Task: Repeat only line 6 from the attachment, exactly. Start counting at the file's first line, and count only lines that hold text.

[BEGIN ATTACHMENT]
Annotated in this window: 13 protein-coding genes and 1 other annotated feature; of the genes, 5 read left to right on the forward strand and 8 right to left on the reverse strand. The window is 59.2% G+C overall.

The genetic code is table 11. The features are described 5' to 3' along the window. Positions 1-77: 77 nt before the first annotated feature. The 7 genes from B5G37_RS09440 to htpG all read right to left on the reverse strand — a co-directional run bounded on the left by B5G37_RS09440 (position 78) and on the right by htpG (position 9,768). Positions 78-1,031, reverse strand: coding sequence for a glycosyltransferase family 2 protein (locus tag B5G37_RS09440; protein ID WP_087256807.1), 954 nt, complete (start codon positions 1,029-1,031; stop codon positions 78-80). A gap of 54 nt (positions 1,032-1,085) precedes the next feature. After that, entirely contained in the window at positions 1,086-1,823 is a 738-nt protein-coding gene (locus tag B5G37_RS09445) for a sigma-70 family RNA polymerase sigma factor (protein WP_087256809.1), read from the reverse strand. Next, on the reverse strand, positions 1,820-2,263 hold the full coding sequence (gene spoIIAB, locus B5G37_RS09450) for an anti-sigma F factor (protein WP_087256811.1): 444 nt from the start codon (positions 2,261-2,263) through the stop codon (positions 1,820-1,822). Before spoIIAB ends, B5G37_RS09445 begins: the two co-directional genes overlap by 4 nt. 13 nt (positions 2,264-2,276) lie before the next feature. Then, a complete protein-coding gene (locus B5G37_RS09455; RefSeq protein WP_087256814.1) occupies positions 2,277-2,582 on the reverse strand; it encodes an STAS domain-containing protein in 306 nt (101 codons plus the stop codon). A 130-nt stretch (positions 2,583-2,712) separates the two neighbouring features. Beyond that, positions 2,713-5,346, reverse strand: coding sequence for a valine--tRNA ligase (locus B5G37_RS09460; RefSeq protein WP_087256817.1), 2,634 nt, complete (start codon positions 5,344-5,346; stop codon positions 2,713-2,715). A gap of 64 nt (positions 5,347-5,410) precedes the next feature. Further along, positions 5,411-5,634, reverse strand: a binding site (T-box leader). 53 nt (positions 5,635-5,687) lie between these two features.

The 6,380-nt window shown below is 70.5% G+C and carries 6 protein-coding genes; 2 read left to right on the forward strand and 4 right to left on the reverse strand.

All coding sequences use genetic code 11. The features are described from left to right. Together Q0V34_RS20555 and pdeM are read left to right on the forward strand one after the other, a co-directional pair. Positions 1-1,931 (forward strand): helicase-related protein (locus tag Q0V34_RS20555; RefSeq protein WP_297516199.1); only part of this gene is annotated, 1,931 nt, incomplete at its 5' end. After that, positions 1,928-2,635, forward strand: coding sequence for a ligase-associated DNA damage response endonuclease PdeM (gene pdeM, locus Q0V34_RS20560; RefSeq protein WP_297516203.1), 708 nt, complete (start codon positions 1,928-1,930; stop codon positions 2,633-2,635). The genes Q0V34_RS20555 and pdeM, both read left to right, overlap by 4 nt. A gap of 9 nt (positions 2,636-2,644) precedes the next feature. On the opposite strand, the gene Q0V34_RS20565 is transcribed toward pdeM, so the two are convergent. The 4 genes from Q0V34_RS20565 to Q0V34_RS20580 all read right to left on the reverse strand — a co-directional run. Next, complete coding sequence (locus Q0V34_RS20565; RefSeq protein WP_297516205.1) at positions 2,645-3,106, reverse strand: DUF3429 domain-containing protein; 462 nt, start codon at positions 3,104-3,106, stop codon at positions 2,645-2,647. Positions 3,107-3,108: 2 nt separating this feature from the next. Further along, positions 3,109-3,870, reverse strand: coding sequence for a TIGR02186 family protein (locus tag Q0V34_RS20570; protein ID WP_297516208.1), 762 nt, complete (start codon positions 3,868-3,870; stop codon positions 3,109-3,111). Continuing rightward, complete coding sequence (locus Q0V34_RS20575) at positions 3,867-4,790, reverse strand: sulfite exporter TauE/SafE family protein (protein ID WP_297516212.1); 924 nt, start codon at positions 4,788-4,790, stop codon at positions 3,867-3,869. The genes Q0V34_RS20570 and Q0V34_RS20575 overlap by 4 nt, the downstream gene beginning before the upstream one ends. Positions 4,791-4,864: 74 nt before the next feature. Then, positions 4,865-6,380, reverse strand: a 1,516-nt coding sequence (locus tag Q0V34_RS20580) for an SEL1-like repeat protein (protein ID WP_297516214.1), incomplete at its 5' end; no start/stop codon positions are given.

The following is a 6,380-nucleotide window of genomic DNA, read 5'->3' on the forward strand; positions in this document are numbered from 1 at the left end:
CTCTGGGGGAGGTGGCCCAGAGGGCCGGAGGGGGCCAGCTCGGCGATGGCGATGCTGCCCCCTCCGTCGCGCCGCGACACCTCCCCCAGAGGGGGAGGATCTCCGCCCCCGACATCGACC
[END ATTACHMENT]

CTCTGGGGGAGGTGGCCCAGAGGGCCGGAGGGGGCCAGCTCGGCGATGGCGATGCTGCCCCCTCCGTCGCGCCGCGACACCTCCCCCAGAGGGGGAGGATCTCCGCCCCCGACATCGACC